Forming Your Own Corporation or LLC Online May Cost a Lot More Than Using a Lawyer, Part 2

In Part 1 of this entry, I discussed problems that some of my Silicon Valley clients have had with improper choice of entity – either because the tax consequences weren’t considered, or because restrictions in the California Corporations Code or Business and Professions Code were not taken into account. Here are two more expensive mistakes that business owners make when they try to form their own corporation or LLC online.

1. Not doing the required securities filings.

Online sites may not tell you that if you fail to file California and/or Federal securities filings you could be in violation of securities laws resulting in tremendous personal liability to return funds to your investors, despite the liability shield the entity is supposed to provide. Sometimes by the time I get involved it is too late to fix this, but sometimes we can do a late filing and get some, if not all, of the protection it provides. Corporations, as well as some LLCs and partnerships, are securities and must be treated accordingly.

2. Not completing the formation – with disastrous liability consequences.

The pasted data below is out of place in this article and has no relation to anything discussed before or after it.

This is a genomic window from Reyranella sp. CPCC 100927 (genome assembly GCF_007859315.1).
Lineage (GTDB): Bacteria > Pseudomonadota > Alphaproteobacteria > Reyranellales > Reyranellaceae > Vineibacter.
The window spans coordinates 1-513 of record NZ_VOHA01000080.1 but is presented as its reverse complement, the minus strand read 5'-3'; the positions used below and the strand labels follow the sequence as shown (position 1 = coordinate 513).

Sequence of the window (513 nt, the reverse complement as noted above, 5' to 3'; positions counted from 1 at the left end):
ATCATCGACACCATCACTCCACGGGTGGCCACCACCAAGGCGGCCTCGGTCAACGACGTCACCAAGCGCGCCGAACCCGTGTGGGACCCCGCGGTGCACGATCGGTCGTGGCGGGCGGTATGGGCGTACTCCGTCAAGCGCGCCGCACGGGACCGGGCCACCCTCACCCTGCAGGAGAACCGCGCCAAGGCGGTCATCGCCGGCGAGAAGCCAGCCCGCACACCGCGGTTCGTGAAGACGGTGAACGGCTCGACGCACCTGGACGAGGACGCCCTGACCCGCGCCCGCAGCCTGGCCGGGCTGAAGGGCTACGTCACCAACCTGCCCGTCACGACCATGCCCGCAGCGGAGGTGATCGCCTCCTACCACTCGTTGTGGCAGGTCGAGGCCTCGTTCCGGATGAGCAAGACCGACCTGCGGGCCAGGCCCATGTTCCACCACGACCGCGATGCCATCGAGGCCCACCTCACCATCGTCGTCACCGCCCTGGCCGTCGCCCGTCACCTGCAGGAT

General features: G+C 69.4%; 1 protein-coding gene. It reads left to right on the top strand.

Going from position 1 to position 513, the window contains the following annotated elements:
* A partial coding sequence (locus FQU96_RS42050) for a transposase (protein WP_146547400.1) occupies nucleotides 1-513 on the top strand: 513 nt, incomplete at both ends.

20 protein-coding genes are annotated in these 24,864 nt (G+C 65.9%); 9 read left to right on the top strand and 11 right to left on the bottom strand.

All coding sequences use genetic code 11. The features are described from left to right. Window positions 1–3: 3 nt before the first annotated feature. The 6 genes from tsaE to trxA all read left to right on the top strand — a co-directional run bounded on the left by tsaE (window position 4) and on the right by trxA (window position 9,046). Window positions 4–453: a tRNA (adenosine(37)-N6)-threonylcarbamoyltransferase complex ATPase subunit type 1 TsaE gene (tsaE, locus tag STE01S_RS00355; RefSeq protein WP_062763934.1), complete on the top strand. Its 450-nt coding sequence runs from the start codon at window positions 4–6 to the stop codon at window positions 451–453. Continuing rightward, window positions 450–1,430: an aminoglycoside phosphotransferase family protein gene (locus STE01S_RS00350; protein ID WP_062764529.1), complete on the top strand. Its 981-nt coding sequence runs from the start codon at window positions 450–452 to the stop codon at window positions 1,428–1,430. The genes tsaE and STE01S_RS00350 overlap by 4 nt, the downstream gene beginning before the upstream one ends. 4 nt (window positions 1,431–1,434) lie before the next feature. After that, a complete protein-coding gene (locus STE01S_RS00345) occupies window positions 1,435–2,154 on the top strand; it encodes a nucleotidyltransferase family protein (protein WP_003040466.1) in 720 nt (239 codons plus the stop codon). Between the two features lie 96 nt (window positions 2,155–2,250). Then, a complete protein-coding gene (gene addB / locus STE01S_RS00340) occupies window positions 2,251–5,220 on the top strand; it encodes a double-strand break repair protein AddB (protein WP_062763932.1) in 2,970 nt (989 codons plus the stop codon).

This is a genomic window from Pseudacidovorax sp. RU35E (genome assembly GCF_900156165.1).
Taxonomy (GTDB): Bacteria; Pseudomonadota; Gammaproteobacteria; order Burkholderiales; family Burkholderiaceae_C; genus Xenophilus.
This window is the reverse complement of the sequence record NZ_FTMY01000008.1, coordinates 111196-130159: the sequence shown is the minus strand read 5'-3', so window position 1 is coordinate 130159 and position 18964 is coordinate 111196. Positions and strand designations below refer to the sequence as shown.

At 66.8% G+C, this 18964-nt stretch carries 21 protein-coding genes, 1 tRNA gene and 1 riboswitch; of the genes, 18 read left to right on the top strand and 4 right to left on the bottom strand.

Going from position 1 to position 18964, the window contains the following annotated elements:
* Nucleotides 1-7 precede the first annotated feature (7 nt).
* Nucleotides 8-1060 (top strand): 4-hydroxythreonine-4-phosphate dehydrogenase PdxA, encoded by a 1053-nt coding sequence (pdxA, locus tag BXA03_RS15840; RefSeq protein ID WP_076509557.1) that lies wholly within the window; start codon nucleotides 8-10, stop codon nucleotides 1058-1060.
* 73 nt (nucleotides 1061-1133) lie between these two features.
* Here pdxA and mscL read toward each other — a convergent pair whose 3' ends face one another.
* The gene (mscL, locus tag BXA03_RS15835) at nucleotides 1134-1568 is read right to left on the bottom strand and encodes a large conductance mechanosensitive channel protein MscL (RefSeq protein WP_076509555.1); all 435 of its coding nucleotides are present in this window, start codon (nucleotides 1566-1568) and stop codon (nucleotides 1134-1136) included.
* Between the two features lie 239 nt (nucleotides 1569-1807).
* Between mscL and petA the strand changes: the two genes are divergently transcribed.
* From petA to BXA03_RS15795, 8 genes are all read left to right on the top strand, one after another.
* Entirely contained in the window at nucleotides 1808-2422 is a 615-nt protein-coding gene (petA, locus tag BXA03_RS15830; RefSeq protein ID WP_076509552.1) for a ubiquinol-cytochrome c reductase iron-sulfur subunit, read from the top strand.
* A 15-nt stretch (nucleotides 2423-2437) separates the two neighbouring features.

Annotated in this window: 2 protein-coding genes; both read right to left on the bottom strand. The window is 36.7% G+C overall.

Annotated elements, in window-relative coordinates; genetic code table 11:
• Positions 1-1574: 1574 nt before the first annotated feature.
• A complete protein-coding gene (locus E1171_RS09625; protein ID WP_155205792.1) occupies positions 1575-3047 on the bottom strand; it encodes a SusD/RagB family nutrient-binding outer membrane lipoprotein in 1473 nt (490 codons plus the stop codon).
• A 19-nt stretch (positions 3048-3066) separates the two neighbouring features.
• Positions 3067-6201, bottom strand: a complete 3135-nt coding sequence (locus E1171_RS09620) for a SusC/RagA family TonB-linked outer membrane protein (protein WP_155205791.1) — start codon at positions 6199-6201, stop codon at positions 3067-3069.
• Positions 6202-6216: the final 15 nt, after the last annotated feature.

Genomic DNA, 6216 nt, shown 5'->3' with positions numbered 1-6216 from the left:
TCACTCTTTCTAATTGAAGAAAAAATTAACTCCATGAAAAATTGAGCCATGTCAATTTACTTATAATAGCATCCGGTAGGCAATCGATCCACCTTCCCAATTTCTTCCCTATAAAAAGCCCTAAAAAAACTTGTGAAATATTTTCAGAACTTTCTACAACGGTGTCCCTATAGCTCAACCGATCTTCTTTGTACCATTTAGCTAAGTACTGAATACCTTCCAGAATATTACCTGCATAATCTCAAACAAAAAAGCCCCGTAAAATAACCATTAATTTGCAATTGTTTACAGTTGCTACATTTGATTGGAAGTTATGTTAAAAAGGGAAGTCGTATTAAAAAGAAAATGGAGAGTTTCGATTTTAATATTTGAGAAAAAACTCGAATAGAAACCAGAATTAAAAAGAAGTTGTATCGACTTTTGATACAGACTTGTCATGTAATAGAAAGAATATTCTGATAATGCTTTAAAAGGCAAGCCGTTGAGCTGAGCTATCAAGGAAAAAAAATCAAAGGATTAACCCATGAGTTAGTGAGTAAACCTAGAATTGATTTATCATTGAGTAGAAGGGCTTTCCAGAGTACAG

By far the most common mistake when forming an entity yourself is not having the expertise to know what needs to be done after the initial filing with the Secretary of State, or not hiring the right advisor to counsel you. I have worked with many Silicon Valley business owners who thought they had a liability shield in place because they created their corporation or LLC with the Secretary of State, but in fact they were not in compliance with the Corporations Code and therefore did not have a valid entity to protect them in case they got sued. Filing Articles of Incorporation with the Secretary of State and getting an employer identification number with the IRS is not sufficient to create an entity. LLCs must have operating agreements. Corporations must have bylaws as well as minutes documenting required annual Board of Directors and shareholder meetings, electing directors, appointing officers, and approving corporation actions.

If you are not sure if your business is in the right type of entity, and is properly formed, don’t wait until it is too late. Get advice now, before it negatively impacts your business later.